On the slate: About Last Night, Endless Love and Winter's Tale, among others.
Here's what to see and what to skip at the movies this weekend, lovebirds.
See ThisAbout Last Night
Instead of Rob Lowe and Demi Moore as the couple trying to ignite a relationship from the spark of a one-night stand, Michael Ealy and Joy Bryant step in as Danny and Debbie. They're nice folks – and every inch as bland and boring as their sloppy-drunk best friends, Joan (Regina Hall) and Bernie (Kevin Hart) say they are. So I say go where the party is and hang with the booze hounds.
Hart and Hall are so sharply funny together, they might want to think about remarketing themselves as a comedy duo. As Bernie and Joan, they're a horny, modern take on Fred and Ethel Mertz, a couple of salty-tongued Bickersons who can't keep their hands off each other, as their rapid-fire insults come in like cluster bombs and land with better aim. They also can't keep their noses out of their friends' business. But it's hard to blame them, given that Danny and Debbie seem so intent on screwing things up.
While Lowe and Moore had a palpable sexiness, Ealy and Bryant don't gin up much excitement. The small fire of their initial attraction morphs into the warm glow of a 40-watt bulb after a few months of living together. That ought to make them more like old shoes, comfortable in their burgeoning romance, but instead leads to contrived fights that don't make sense in the moment and look downright artificial in hindsight. With so little passion on the line, it's tough for a viewer to care whether these two break up, make up or move to Des Moines – particularly when Bernie and Joan feloniously steal every moment of every scene they're in.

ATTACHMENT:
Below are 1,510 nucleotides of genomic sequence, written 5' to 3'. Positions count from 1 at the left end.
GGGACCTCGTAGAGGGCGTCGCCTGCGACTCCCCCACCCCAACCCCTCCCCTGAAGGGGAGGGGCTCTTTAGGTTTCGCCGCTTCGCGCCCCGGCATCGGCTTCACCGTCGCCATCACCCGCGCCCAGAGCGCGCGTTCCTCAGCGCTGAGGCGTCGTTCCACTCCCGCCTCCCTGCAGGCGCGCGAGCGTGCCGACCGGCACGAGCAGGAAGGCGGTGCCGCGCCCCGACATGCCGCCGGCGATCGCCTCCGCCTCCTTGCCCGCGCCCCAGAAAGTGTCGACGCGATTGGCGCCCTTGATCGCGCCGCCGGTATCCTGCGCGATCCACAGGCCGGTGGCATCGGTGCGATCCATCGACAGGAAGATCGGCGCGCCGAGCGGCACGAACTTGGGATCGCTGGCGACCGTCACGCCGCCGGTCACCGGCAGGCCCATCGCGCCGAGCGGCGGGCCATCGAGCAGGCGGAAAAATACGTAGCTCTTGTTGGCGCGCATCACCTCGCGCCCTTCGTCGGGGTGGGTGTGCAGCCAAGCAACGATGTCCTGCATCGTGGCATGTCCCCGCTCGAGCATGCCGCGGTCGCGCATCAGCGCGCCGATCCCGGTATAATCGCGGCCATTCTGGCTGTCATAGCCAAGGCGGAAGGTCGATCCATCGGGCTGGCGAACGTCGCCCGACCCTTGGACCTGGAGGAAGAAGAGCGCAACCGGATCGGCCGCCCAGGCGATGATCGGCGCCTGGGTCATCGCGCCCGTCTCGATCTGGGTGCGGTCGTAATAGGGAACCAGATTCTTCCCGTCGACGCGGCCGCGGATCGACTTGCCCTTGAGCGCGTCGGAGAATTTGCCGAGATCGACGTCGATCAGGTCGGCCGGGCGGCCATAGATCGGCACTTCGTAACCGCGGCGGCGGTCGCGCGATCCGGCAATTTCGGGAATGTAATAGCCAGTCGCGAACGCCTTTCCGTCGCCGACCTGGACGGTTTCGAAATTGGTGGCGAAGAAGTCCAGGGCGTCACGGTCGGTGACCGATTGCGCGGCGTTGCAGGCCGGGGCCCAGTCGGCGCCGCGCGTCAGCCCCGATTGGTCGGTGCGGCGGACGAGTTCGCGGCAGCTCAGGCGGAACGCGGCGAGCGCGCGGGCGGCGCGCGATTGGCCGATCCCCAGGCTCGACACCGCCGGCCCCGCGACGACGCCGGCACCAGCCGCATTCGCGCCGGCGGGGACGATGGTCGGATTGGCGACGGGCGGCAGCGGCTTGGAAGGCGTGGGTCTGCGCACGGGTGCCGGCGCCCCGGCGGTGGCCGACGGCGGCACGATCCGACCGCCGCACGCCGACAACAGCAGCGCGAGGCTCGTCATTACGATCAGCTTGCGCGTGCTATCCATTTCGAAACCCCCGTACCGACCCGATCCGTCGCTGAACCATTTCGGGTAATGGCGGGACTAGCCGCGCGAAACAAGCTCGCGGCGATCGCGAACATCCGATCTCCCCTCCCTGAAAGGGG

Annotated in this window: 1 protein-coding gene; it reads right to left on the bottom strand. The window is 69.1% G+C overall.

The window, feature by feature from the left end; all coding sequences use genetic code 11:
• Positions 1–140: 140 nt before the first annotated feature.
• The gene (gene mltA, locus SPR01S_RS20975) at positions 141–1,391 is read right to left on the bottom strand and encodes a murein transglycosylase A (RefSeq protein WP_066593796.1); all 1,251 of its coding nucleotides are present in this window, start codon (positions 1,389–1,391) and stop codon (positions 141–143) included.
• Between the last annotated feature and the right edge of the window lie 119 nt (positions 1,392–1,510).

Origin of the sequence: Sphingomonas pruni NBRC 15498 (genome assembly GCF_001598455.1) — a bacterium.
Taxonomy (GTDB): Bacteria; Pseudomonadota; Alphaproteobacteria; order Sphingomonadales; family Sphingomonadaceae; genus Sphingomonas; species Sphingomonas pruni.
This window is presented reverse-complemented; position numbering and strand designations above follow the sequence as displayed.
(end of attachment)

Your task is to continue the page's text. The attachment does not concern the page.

None of that is particularly Ealy or Bryant's fault – they just happen to be at the center of an everything bagel in which Hart and Hall are, well, everything. That doesn't make for a particularly balanced, faithful remake, but there's still plenty of fun to be had for us in the (not-so) cheap seats.
Flip a Coin on TheseRoboCop
The broad outlines of the story remain: After Murphy is nearly assassinated by a well-connected criminal, his wife Clara (Abbie Cornish) consigns his body to drone manufacturer OmniCorp to become the first crime-fighting man-bot. (What else is she going to do with a head, a pair of lungs and a disconnected hand?) At first, Murphy's personality and soul are still intact, but OmniCorp CEO Raymond Sellars (Michael Keaton) has a plan to eliminate that little inconvenience and make his company billions in the process.
The problem is that RoboCop never colors outside those broad outlines, delivering a moderately engaging existential drama/action hybrid, while making heavy-handed pronouncements about trading liberty for security. Gary Oldman is fine as Dr. Norton, Murphy's morally conflicted physician/engineer, while Kinnaman is a perfectly capable Murphy, hampered as he is by a physically constricting role. Certainly Jackson gets in some nice moments as the host of a slanted TV "news" show, scheming to put the war machines in charge. But given the film's lack of a creative spark, they may not be enough.